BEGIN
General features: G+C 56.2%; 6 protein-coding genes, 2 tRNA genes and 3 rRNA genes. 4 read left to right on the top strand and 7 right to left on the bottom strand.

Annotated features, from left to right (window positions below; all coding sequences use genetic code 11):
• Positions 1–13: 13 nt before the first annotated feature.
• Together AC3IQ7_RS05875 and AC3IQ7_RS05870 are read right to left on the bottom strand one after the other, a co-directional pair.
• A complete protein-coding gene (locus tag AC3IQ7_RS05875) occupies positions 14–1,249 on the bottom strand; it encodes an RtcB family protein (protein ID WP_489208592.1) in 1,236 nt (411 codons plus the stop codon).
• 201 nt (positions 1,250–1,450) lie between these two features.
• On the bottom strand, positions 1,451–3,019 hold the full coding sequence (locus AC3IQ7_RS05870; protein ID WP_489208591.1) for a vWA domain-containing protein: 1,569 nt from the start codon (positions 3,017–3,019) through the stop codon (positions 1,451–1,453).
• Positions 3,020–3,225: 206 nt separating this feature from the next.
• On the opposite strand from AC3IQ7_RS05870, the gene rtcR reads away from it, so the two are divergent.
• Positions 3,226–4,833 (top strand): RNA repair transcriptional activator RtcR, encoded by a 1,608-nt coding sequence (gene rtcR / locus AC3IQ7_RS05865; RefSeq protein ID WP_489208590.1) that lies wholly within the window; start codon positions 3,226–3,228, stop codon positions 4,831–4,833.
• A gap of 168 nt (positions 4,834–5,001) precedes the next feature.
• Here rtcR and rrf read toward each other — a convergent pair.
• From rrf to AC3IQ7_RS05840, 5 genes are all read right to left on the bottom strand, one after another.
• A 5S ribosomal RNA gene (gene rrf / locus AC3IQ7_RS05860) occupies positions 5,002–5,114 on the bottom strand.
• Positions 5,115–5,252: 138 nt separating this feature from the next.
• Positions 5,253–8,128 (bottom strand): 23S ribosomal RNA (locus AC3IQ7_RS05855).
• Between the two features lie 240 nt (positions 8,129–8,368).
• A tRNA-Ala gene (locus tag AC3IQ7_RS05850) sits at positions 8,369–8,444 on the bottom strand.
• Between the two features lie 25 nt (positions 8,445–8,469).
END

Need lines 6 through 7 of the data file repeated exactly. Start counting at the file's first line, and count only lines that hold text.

• 201 nt (positions 1,250–1,450) lie between these two features.
• On the bottom strand, positions 1,451–3,019 hold the full coding sequence (locus AC3IQ7_RS05870; protein ID WP_489208591.1) for a vWA domain-containing protein: 1,569 nt from the start codon (positions 3,017–3,019) through the stop codon (positions 1,451–1,453).